Single Relationship Counseling: Dealing with Rejection from a Bad Break Up

When single and in relationship counseling the subject of a hurtful and bad break up if often a topic of healing. Most of us have to deal with the sense of being rejected by someone we care about, sometime in our lives. A partner may develop an interest in someone else, a child may choose to turn away, or a parent may find other interests than us. There can be a great deal of pain involved with this, and very often, there is a denial that this is what is actually going on. We may "know" that we are better for our loved one than their new focus is, and have a need to assert that this rejection is mistaken. It seems to be characteristic of the human spirit to not understand the fact of our rejection, and to fight against the break up. Perhaps this is because of the ultimate oneness of Spirit, that no rejection is a spiritual possibility, that we find this so difficult to comprehend. The issue remains though, that even if from a spiritual perspective, true rejection cannot occur, the relationship most certainly can transform from the lingering hurt of the break up.

In a rejection situation, the relationship has transformed without our permission. We are not allowed a voice in the matter, and the decision has been made without us. As such, we disagree with this transformation, may feel insulted and powerless and want the counsel of a friends sympathy. Where this can become confusing is when we fail to accept the fact that either party in the broken relationship has the power to transform the entire thing. I have noticed that this situation is especially difficult if the person being rejected is the one who is normally the dominant partner (or feels that they are). It simply becomes inconceivable that such a decision could be made without prior approval, or that it could possibly be a right choice. Another situation is with the insecure individual who expects to be rejected. This person is likely to exaggerate the reasons for the rejection, assuming that it is because they are such a low-life individual. Either perspective is skewed. Neither takes into account the fact that both parties in the relationship are equal.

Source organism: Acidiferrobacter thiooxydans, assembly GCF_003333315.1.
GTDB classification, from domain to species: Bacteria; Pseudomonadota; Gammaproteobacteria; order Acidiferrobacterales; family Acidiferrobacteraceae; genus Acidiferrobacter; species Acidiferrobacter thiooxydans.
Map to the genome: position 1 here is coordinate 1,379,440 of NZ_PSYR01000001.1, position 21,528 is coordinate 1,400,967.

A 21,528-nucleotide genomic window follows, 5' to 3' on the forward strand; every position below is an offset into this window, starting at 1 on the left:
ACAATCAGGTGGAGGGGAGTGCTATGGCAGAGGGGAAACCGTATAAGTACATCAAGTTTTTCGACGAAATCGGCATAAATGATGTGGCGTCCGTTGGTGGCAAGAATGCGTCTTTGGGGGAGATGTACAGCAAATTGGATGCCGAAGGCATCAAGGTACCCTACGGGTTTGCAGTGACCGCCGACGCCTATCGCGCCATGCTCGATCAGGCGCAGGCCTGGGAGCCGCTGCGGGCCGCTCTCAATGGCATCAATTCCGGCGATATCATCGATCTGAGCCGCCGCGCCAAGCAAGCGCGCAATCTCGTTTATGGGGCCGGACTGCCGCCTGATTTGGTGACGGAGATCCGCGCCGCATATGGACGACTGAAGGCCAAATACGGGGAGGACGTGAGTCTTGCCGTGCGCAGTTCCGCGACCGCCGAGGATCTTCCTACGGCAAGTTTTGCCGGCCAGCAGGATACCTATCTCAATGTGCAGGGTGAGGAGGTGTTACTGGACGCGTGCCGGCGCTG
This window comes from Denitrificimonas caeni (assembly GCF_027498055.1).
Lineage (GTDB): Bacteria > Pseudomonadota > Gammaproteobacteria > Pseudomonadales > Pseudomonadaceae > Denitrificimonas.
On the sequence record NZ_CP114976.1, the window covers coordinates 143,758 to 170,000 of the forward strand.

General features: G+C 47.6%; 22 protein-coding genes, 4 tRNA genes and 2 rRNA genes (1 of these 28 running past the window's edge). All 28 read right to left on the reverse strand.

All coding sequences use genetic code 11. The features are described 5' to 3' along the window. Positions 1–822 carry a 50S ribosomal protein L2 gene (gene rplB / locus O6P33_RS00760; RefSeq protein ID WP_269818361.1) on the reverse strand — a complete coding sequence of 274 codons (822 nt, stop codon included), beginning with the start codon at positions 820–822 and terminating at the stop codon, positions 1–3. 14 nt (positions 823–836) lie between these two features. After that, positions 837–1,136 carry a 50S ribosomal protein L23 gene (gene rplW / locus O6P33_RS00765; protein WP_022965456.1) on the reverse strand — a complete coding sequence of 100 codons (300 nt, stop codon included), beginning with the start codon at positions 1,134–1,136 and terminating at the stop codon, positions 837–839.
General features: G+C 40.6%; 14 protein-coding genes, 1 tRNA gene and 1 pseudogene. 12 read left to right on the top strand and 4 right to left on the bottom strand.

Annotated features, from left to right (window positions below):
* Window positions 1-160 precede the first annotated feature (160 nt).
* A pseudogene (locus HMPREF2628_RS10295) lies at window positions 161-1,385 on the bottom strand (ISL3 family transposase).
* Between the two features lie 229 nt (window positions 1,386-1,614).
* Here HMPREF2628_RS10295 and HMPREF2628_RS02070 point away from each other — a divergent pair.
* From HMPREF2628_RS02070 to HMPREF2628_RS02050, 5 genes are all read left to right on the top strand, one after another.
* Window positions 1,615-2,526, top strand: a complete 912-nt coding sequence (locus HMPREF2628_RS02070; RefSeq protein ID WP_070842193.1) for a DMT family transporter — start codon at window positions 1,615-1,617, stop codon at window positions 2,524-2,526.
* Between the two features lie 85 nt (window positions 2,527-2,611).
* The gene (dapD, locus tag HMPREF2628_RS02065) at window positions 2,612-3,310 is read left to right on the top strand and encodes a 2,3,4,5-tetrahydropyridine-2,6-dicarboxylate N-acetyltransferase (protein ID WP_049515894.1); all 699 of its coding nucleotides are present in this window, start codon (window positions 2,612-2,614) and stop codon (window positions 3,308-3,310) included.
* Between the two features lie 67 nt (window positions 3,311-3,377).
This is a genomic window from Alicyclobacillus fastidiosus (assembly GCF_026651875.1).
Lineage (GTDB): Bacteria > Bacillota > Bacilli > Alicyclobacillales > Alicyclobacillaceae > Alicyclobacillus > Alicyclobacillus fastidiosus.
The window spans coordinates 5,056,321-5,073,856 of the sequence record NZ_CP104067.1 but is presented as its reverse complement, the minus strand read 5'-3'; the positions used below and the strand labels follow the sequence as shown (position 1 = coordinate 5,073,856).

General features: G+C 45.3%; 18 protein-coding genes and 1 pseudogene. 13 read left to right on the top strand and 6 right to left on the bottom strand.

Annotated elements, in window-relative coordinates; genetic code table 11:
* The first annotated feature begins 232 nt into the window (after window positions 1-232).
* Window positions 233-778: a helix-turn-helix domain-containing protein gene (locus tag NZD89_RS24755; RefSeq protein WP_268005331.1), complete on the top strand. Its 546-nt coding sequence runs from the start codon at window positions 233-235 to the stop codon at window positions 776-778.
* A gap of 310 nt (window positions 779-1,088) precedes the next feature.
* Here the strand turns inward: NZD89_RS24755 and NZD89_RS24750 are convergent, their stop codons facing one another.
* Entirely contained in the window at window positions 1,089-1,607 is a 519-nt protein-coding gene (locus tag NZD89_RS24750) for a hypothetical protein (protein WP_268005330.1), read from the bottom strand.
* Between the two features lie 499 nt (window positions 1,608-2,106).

Dealing with rejection means that we are dealing with ego. Our sense of rightness or fair play may be outraged, so we have decided that the offending other is less worthy, conscientious, faithful, etc., and therefore we do not deserve to be rejected. We are much better than they are. Alternatively, we could decide that we are so unworthy (negative ego) that we should probably just crawl into a hole and die. Both of these egoic self-images are false in terms of a relationship. This is due to the fact that in order for their to have been a relationship in the first place, both parties were equal. Either one always has the power to end it. This seems to be a basic human right, one which goes deeper than systems of morality or custom. We always have the right to walk away. One can be negatively judged for doing this, but the fact remains that it can still be done. One may even remain in body, but leave in heart and spirit. Ego demands that we attempt to force the other to stay, ignoring their right to leave.

This has nothing to do with responsibility, but with the phenomenon of a relationship. A person can be forced to take responsibility, but they cannot be forced to love. When we can accept that the one who rejected us has the right to turn away, just as we would, healing can begin. As we understand that either of us has that option, to be in the relationship or not, we can be free from the pain and healing of the break up can begin.

Famous Quote: LOVE

"The true measure of love is not loving someone so you will be loved back. It is letting go of the person you love so they will be free to love the one they choose."

--- Lisa Lehmann